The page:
Lars Gronvald, Sustainable Transport and Urban Development Unit, DG INTPA, discussed the challenges that development and cooperation actors may face regarding urban information for data poor countries and how those gaps can be mitigated. DG INTPA identify that GHSL data can help in monitoring systematically the impact of the SDGs in urban areas compared to rural areas and recognises the importance of engagement to mitigate the gaps in information for data poor countries and of the training to partners. GHSL data proved helpful for urban and infrastructure planning to improve investment gaps leading to better prioritisation and better planning.
Rüdiger Arend, Head of the Economic Analysis, Statistics and Multi-Level Governance Division, OECD Centre for Entrepreneurship, SMEs, Regions & Cities, explained the importance of open, harmonised global data for the development of a global definition of cities, urban and rural areas, making reference to the Cities in the World report recently released by the OECD and the EC, which relies on GHSL data. In order to succeed with the SDGs and the goals of the Paris Agreement, the indicators used to monitor such goals need to be on global scale and harmonised due to the different definitions of urban and rural areas. These definitions, although fitting on a local scale, render the comparison across countries useless, if not harmful. Indicators and the underlying data need also to be open for credibility and impact and for the reproducibility of results. Moreover, if data are open and free, more people can do more and make more progress. Open data are also important because organisations requiring data are often non-profit and might not have the resources to buy commercial data. The global definition of urban and rural areas, based on GHSL open data and methods allows for a global scale analysis. OECD is setting up the Geospatial Lab as a network for people that want to share work and knowledge on geospatial data and to link academic community, institutions and private sector; the second objective of the Geospatial Lab is to harmonise the way geospatial data are used and create a repository of geospatial data.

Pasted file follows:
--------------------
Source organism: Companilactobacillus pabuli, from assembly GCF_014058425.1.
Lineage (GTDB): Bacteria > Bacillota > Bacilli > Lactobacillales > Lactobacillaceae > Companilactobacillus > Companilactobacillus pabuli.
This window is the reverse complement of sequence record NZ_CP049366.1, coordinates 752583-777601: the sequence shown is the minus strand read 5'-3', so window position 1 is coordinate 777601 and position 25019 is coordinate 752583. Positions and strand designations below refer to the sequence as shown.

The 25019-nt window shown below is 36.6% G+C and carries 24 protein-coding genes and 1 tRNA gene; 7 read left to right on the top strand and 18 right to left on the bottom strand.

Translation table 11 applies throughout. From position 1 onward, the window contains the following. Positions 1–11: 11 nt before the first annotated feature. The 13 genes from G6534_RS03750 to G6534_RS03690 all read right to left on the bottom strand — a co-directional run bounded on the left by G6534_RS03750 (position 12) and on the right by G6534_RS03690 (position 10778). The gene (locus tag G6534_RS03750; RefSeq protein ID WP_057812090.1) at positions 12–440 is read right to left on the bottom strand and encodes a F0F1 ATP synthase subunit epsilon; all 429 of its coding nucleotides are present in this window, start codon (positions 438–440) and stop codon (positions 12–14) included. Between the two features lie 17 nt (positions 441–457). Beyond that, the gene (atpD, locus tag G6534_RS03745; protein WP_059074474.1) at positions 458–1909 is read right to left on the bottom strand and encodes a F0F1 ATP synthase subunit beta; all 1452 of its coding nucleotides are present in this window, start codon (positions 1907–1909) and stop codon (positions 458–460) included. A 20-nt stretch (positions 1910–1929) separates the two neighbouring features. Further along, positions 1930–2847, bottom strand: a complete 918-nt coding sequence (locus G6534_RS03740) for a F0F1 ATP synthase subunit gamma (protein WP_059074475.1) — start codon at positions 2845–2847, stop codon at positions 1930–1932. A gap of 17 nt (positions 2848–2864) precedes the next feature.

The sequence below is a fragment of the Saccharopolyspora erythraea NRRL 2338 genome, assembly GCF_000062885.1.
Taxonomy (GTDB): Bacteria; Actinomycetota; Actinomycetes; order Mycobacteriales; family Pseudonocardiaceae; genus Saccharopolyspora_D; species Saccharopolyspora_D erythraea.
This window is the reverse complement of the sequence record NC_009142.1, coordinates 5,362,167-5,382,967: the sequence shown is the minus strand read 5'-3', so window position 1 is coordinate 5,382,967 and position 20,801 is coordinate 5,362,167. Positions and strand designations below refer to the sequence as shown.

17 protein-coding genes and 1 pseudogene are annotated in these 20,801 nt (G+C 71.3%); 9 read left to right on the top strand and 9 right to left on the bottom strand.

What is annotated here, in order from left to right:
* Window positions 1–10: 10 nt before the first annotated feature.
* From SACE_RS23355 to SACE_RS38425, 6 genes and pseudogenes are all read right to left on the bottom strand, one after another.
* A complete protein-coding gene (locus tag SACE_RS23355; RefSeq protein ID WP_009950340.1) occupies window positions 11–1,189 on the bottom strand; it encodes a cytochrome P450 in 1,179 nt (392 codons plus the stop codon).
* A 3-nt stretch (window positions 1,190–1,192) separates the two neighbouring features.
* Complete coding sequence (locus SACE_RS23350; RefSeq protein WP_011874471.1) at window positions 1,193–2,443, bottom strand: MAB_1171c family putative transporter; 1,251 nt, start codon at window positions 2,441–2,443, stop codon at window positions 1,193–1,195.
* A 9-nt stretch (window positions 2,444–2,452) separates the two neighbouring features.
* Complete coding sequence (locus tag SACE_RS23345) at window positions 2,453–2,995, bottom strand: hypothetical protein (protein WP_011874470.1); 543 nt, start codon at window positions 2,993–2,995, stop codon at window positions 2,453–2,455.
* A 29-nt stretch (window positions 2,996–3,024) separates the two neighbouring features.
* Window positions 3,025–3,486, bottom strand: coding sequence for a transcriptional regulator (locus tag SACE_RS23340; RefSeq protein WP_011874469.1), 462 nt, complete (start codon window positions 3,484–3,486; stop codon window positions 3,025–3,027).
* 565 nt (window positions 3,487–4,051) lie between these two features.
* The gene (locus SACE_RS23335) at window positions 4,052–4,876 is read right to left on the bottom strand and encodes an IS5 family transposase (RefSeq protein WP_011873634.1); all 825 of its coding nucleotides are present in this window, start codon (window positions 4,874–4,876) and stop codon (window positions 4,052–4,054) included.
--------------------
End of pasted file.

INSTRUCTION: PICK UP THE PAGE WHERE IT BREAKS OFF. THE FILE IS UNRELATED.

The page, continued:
Ellen Hamilton, Lead Urban Specialist at The World Bank, explained how the Bank is using open geospatial information on settlements and offered an outlook about future data sets on human settlements that users need the most. She argued that GHSL data allow a better understanding of population location, in what sort of concentration, what kind of risks people are facing, how that has changed over time. A promising field of development would be to make population geospatial data broken down by age.
Hugo de Groof, DG ENV, discussed about how open data with global and European coverage could support the European Green Deal in policy formulation and implementation. He underlined how getting the right data can help supporting the European Green Deal, hence the importance of sharing public data, also with the private sector. He also stressed that the European Commission is preparing a regulatory framework, part of the Open Data Directive, to make sure that open data becomes the common standard.
Andrea de Bono, Head of Data & Information Sustainability (DIES) at UNEP, explained how his organisation uses globally harmonised information on population and settlements to implement the workplan. UNEP is in charge of the climate change panel and uses the GHSL data to show climate changes in relation to the population changes and the spatial distribution to show the correlation between the human activities and the CO2 emissions. A valuable deployment of GHSL data is also in support to projects of UNEP such as the Global Assessment Report on Disaster Risk Reduction (GAR) and to produce land take and land use indicators to support the Barcelona Convention for the Protection of the Marine Environment and the Coastal region in the Mediterranean basin.
Tom De Groeve, Deputy Head of Unit in the JRC Disaster Risk Management Unit, closed the meeting inviting the audience to expect a GHSL data release in 2021 based on Copernicus Sentinel-2 data.